The blues are hypnotically lush, the reds colossally deep and vibrant. The orange and green elements soothe and pulse. The wonderful shot of Suzy moving down the secret passageway, with the gold and black text decorating the walls around her is positively striking. And, considering the vast swathes of deep primaries plastered across the image, it is remarkable how consistent they are, and free from any horribly obvious smearing, banding or bleeding, although some very minor occurrences do faintly push. On the UK release the Academy became a horrible gaudy pink! And the blood was a lot pinker than it should have been, and some lips, especially Madame Blanc's, literally seemed to pop - in livid pink - from the screen. Hmmm ... there was a whole of lot of pink going on. All the colours had been boosted, though not to the nauseous levels found on the infamous Italian BD. Most of this seems to have been rectified. The pink push has now retreated, with a much more sublime slide through the red scale that may be luxurious and hyper-real, but is never off-putting or ridiculous.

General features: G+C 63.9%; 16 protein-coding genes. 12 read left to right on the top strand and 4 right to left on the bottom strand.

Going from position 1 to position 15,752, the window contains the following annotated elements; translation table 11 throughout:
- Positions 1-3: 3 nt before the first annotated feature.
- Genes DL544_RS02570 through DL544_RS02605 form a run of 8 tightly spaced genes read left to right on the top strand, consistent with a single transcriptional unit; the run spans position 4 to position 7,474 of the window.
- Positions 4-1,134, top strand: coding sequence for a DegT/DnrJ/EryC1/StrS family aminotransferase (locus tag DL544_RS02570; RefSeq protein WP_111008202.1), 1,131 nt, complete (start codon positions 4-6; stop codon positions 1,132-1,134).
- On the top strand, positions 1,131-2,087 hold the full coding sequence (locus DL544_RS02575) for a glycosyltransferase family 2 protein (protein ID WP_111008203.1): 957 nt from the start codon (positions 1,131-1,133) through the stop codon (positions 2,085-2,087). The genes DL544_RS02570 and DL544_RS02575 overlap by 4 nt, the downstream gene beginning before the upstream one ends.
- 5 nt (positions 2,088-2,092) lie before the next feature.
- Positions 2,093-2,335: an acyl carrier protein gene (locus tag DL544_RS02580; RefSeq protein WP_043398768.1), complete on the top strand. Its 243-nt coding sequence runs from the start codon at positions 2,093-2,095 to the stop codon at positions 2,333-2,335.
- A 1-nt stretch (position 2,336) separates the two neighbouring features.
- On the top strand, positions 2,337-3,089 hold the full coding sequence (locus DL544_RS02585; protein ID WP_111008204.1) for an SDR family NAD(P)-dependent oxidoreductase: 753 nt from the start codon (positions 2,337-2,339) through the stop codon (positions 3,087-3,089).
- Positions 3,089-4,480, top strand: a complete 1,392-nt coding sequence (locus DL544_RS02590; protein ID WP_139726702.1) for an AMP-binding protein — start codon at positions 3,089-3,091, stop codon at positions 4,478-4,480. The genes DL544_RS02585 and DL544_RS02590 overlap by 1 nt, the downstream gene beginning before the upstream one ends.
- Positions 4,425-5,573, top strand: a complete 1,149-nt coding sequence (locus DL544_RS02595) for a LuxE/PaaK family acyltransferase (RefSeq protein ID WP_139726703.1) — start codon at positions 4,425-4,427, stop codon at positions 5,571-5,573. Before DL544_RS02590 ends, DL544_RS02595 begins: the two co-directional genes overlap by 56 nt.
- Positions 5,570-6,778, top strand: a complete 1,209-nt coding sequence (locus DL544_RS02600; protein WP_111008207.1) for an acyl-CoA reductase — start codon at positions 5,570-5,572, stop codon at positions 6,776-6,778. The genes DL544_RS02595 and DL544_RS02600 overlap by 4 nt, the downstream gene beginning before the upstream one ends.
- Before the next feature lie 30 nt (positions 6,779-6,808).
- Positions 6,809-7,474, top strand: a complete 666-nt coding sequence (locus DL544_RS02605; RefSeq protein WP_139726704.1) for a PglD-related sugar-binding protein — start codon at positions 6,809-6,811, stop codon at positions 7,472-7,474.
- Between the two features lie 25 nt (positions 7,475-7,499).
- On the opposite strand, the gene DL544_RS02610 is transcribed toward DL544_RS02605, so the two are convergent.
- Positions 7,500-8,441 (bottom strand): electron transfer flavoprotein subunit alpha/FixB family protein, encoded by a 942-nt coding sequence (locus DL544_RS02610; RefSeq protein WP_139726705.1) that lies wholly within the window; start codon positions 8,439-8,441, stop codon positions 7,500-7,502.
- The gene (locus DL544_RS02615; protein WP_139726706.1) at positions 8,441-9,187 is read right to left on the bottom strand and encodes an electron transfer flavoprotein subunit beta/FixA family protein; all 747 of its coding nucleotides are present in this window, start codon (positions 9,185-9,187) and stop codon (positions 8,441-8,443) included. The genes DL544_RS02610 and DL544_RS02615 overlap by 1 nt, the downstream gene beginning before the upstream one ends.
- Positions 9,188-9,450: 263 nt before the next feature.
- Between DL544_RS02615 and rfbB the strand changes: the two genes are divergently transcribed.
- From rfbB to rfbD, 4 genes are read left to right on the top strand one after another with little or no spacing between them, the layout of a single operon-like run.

Black levels are, for the most part, very good. The epic shadows in the stone square, the thick canopy in the Black Forest, lit by headlights and rainfall are thick and deadly. But there were still several occasions when the shadows seemed to lose integrity and filter through with grainy grey, which is almost certainly a product of the source. But, on the whole, they appeared strong and lend enormous depth and atmosphere. The lurking, feral-eyed killer in the background of one pivotal shot can still be seen all too well - but then I was looking for him - and the outline of the murderer's head outside the window during the initial set-piece murder, even before we see his eyes, seems a little clearer and more obvious as well. This is what happens when hi-def comes to the home cinema, though. You will see things that weren’t intended. Such as Dario, himself, popping-up in a window reflection and wires and cables.